Date set for public hearing on Shelton’s new budget; Funding full-day K is a focus

The Shelton Board of Aldermen’s public hearing on the proposed 2014-15 budget will take place Wednesday, May 14 at 7 p.m. in the City Hall auditorium.

The hearing is a chance for members of the public to speak about the proposal, which will be voted on by aldermen later in May and take effect when the new fiscal year begins on July 1.

Mayor Mark Lauretti has proposed a $117.9 million budget, which would involve a spending increase of $2.12 million (or 1.8%) from the current fiscal year — with $2 million of that total going to the Board of Education.

There would be no tax increase under Lauretti’s budget.

 

Board of A&T makes some changes

The Board of Apportionment and Taxation (A&T) tweaked Lauretti’s proposal a bit, adding about $620,000 to the BOE amount in the hopes of funding full-day kindergarten and eliminating the pay-to-play system for students to participate in sports and certain other extracurricular activities.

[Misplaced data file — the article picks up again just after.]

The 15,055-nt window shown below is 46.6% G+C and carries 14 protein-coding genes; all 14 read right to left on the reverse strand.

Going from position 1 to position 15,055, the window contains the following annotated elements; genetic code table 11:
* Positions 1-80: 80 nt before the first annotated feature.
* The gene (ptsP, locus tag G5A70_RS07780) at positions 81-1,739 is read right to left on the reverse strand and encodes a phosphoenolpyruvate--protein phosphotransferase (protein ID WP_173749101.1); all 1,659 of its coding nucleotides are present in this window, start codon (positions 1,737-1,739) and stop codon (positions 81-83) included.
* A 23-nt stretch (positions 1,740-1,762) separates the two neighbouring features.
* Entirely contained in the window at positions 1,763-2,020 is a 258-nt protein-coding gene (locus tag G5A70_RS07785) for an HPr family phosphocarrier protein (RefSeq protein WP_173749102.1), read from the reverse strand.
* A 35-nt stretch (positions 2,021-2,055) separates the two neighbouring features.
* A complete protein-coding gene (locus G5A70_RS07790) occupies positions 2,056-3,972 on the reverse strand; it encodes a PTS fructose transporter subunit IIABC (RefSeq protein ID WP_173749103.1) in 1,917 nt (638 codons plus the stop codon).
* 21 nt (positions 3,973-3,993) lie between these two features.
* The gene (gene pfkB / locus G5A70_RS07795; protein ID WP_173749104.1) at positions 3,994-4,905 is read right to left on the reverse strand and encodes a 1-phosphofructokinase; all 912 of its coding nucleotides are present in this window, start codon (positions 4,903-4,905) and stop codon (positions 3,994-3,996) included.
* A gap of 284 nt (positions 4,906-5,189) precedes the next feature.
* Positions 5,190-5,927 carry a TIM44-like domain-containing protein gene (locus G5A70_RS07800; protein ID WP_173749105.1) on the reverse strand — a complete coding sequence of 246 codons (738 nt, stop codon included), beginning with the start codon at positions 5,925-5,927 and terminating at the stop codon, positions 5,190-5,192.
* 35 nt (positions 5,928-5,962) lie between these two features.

A&T also shifted some education-related costs to the city side of the budget, both for operating expenses (propane for school buses) and capital expenses (furniture and equipment for full-day kindergarten).

The A&T-approved budget would tap into past budget surplus money to pay for most of the increased spending. The A&T budget also would involve no tax hike.

 

Full-day K is a focus

The budget issue drawing the most attention this year has been the BOE’s plans to start full-day kindergarten this fall, which school officials have said will cost $986,000 in the first year but only require $406,000 in new education operating funds.

The difference would be made up by moving teachers from other elementary grades to full-day K, and having the city — and not the school system — pay for new furniture and equipment needed for full-day K.

Many school parents have spoken out in favor of starting full-day kindergarten.

 

Most districts now offer full-day K

Currently, 110 of the 169 school districts in Connecticut offer full-day K, including all districts in Fairfield County except Shelton, according to Shelton education officials.

BOE members and officials also have said full-day K would lower future remedial costs by better preparing students for the first grade and subsequent grades.

Some opponents have questioned whether students that young really are ready to decipher so much academic information.

 

 

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